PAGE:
The spinning triangle inside you
Morals are a funny thing. Some people have them, others seem to not. Some seem like they ignore their conscience when we know good and well they had one early on in life.
The best explanation I’ve ever heard about conscience was from a podcast by Alistair Begg.
American Indians used to believe there was a triangle in your diaphragm. When you made a decision that went against their customs or traditions (we’ll call them morals), the triangle would turn, poking you to listen and repent. If you repented, it would turn back, pointing straight up, doing no harm. If you didn’t, it would begin to wear down the points of the triangle. Each time you made that bad decision and offered no repentance, the triangle would become more like a circle. At some point, you would stop getting poked and wouldn’t know the difference between right and wrong.
It makes sense. No, there is no triangle in you, but there is a conscience. It was put there by your Creator and we have all one. Rounding off your triangle can cause harm to you and those around you. Keep it from spinning out of control and you’ll do just fine in this life.
More important and more accessible
If connection is so important to us there days, why isn’t there more of it? I find that we’re so connected with our “friends” on Facebook that we rarely find the time to connect in real life.
Connection is more important and accessible that it has ever been. But with that, brings the possibility of deeper connection than we’ve ever known.
Find new ways to connect the disjointed, displaced or disconnected. Find new ways of reaching people you’ve never met. Find better ways of getting to know them all more intimately.
Do not buy my kid LEGOs.
Actually do, because I see them as incredible building tools. But don’t buy sets. Sets you can only build one thing with the instructions, then you’re done. Game over.
My son is almost 5 and he’s just getting into Legos. I made the mistake of showing him the instructions but I can tell you that the next time we build, there will be no blueprint. We will create. We will make it up. We will build without restrictions.
[A brief dive into the history of LEGO will show you their near bankruptcy state back about 10 years ago. Their main reason for the comeback was the creation of the “set”. These sets (Star Wars, Ninjago, Batman, etc) that are now all they sell, was something foreign to them. A main cornerstone of their product was that no block should ever only be able to be used for one thing. Now, most every block is custom and has one sole purpose.
Sadly, it was our culture and society that demanded it. We had to be told exactly how to do something, the right way, the first time. Now there is little chance of failure (due to instructions) and next to no hope of creating something unique.
This post isn’t just meant for LEGOs, just so you know. It’s meant for anything you’re creating. Make it up. Forget the instructions. That’s what creating is all about.]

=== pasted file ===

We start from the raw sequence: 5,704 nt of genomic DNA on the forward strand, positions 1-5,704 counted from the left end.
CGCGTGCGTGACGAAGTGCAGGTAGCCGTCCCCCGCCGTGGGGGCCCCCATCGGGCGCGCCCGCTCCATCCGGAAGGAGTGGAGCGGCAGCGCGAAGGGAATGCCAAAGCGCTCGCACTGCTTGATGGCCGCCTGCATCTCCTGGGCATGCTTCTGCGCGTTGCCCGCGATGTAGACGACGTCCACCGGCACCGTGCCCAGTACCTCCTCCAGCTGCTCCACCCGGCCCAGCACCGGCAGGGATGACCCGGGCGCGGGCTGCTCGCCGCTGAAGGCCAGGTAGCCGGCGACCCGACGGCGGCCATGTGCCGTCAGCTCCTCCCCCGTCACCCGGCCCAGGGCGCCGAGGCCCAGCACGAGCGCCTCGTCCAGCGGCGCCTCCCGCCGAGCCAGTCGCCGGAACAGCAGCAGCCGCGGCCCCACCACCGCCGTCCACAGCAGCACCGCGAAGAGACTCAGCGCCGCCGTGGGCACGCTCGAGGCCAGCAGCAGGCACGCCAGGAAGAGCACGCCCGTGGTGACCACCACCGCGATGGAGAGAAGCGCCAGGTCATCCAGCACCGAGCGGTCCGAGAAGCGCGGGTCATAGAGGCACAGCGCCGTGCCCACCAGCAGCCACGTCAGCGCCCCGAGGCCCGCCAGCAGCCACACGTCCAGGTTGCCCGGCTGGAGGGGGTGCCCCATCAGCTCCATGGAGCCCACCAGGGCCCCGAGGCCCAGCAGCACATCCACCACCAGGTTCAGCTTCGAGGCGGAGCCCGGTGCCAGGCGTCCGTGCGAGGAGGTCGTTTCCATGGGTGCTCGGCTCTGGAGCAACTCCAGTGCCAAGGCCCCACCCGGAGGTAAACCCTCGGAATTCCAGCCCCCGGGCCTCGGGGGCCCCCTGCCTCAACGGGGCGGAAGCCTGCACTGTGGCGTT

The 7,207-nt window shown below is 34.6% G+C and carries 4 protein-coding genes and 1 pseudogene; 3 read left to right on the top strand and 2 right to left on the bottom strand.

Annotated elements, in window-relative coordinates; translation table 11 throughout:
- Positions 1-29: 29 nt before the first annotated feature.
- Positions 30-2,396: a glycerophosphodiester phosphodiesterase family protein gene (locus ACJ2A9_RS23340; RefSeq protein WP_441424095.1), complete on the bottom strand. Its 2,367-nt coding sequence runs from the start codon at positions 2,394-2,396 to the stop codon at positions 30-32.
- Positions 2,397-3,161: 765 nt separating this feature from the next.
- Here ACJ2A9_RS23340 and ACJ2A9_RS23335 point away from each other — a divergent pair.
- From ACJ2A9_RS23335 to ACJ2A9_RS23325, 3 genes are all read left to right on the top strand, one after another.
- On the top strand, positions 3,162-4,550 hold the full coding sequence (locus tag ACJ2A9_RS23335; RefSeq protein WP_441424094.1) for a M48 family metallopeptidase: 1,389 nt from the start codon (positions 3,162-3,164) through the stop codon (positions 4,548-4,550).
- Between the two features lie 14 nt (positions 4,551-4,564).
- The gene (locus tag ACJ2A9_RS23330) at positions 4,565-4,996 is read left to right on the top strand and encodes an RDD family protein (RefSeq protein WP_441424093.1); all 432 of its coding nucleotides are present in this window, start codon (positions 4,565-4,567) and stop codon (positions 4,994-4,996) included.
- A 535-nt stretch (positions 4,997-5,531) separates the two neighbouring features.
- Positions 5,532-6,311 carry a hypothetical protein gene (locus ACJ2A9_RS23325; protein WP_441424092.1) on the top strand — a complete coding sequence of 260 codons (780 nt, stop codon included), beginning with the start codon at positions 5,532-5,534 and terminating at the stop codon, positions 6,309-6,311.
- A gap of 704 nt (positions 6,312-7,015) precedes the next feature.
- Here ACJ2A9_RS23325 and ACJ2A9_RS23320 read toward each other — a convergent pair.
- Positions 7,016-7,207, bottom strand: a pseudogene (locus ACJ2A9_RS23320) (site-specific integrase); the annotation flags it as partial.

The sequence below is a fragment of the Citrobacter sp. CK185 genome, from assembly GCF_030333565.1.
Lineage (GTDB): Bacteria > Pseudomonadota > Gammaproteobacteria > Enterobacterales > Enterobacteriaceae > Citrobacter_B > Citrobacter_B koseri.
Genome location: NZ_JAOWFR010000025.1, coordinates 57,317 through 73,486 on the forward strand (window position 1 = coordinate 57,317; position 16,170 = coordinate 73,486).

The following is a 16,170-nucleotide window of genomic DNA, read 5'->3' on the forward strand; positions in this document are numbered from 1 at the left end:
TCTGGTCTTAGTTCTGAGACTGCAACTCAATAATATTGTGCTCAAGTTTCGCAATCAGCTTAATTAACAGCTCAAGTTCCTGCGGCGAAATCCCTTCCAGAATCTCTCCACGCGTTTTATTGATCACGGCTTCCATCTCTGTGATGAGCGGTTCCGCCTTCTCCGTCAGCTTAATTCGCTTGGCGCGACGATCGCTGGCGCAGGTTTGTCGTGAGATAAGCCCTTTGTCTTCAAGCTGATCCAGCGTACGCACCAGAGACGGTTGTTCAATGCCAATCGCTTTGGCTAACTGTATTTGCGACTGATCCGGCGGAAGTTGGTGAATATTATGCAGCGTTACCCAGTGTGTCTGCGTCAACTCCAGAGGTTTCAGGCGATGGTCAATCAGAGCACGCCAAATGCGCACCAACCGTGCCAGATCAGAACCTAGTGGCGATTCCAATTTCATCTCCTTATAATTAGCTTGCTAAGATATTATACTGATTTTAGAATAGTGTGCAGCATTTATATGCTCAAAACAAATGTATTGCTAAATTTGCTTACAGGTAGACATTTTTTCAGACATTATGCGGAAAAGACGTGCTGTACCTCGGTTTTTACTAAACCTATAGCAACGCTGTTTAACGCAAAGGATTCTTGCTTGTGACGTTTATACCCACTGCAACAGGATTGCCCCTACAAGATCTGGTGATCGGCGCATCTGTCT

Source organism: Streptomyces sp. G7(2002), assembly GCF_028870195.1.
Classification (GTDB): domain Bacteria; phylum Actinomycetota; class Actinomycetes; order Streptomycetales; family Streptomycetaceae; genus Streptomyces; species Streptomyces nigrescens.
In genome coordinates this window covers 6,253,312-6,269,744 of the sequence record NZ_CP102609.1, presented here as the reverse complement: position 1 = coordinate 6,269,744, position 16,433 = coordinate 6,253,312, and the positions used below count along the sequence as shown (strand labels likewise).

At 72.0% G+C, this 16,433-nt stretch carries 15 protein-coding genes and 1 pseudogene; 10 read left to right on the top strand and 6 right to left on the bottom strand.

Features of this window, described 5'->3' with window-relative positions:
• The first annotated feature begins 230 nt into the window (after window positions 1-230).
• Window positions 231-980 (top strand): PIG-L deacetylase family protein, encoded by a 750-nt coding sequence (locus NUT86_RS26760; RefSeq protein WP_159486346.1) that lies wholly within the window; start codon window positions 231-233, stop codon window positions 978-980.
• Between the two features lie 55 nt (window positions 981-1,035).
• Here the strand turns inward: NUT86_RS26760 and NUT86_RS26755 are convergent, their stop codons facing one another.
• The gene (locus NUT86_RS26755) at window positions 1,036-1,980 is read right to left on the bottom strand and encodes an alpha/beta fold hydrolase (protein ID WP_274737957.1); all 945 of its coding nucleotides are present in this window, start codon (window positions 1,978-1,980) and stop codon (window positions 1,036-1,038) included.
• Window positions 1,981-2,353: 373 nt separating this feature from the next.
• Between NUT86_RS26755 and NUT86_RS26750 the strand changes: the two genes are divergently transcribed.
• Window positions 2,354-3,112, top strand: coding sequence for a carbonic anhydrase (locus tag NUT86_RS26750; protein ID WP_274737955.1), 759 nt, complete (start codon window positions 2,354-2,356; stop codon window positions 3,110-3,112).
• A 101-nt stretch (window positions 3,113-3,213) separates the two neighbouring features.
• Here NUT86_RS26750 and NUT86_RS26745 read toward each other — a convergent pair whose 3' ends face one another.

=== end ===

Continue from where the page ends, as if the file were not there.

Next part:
It could mean quality. It could mean service. It could mean a lot of things, but it should always mean great.
The thing with our culture today is that anyone can market as premium. It’s a completely different thing to be able to show it and stand by it. With as many individuals as we have today creating things, premium can be a rare case. But we also have to be careful to not equate premium with being polished. Those are two very different things.
Polishing is what a factory does. It makes the widget better, shinier, faster. But those things aren’t always what the customer is looking for. Sometimes the handmade items are in the highest demand with the highest price tag because they are the highest quality around. They are premium. (Experience also lends itself to creating something premium.)
Premium is important. The thing to remember about it is that as we grow, others will catch on and make the same level of premium. It’s during those times that we have to choose what we will do differently to allow us to continue to stand out. Will we cut corners to join their race? Or will we continue to produce great?
On making things
I recently watched a video of a presentation by Seth Godin where he talks about making things, school, the industrial system and few other related topics. Several things stuck out to me in this presentation but mainly the idea of not being afraid that what you create will meet criticism.
When I come up with an idea for what I want to make, immediately there comes a flood of reasons why I shouldn’t make it. Maybe financial reasons, acceptance reasons, users or just time to do it. But according to his philosophy, there shouldn’t be any reason I can’t make that. If I need capital to start it, then get it. If I need time, find it. If I need approval, someone out there will. Will it be a huge success? Probably not. But maybe.
I wrote awhile ago about the heart of the entrepreneur and why we really do what we do. The gist is that we are really just looking for hope. We create and build something for the hope that it will make a difference. Not that it will, but the act of doing brings about enough glimmer of hope that it becomes worth it.